Despite warning that Brexit could harm its manufacturing operations in Great Britain, Nissan is pushing ahead with production of its new Qashqai small SUV at its Sunderland, England plant with a $67.8 million investment.
The Sunderland plant is the largest in Britain, putting out more than 350,000 vehicles last year. The Qashqai is a new small ute, better known as the Rogue Sport in the U.S.
Despite the Japanese automaker’s warnings about the potential impact of Brexit, which is ongoing, Nissan’s moving forward with a new press line for the SUV at the plant in northern England, which also builds the Juke and Leaf.
As the initial deadline for Brexit neared last year, Nissan – and several other automakers – warned that it could limit its ability to remain viable. Automakers were concerned about the expected rise in additional customs checks, tariffs and regulations, which increase their costs, slow manufacturing, bringing their ability to build and move vehicles to a halt.
The fall deadline was pushed back, and Great Britain formally exited the European Union in January. However, Britain’s trading terms with Europe will remain status quo until the end of the year while the talks between Great Britain and the bloc continue to determine the new rules.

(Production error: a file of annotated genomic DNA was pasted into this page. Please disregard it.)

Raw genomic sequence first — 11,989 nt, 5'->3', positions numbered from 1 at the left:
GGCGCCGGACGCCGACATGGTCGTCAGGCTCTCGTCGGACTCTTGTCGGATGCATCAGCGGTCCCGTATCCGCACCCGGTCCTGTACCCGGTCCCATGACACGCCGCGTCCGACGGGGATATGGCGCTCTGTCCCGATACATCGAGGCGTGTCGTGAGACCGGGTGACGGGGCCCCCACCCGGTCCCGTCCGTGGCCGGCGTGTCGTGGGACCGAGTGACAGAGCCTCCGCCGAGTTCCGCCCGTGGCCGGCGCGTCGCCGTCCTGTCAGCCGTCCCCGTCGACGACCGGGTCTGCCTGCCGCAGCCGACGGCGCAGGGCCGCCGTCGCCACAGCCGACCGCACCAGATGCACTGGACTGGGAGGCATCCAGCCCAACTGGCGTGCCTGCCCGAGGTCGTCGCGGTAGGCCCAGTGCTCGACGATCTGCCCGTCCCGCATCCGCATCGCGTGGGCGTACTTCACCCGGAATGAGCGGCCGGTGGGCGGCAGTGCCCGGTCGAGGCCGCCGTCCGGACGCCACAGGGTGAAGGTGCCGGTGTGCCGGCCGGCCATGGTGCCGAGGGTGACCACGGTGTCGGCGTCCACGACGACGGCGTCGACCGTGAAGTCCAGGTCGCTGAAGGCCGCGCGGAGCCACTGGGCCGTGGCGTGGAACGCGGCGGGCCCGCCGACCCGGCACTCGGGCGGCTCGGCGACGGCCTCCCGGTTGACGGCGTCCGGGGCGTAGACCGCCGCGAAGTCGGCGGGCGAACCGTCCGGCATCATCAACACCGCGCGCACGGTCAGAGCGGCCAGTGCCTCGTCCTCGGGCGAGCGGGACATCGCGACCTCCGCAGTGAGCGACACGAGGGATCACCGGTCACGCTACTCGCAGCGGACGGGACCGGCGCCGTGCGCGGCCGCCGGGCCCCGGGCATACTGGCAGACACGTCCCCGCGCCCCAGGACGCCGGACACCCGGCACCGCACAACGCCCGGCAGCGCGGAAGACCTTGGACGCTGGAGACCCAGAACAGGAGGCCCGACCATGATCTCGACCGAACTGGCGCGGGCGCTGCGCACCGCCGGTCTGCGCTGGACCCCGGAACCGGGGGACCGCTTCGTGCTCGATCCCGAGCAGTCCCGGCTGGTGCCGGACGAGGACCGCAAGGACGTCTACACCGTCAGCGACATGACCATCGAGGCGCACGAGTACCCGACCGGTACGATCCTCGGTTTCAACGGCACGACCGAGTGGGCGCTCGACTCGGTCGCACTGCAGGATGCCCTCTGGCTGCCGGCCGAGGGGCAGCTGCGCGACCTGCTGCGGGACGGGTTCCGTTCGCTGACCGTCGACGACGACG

Nissan has been investing steadily in the plant for some time now. The company committed to building the Qashqai in 2016, which an eye toward the long term.
The automaker committed to building the new Juke there in 2015 — a year before the country voted to leave the European Union. The plant, which exports 70% of its output to Europe, got a $100 million upgrade to build the new ute.
“If we are in a situation in which tomorrow we will have to apply 10% export duties to 70% of our production, the entire business model of Nissan in Europe will be in jeopardy,” Nissan’s European Chairman Gianluca de Ficchy said last fall.
“If there will be a no-deal – and a no-deal will be associated with WTO tariffs application – that won’t be sustainable for us.” He added that the company essentially wants no tariffs to be imposed in the event of a no-deal option.
The investment comes as Nissan wrestles with substantial financial issues, causing it to enact cost-cutting measures as it attempted to rebuild its profitability and repair its relationship with its partners, Renault and Mitsubishi.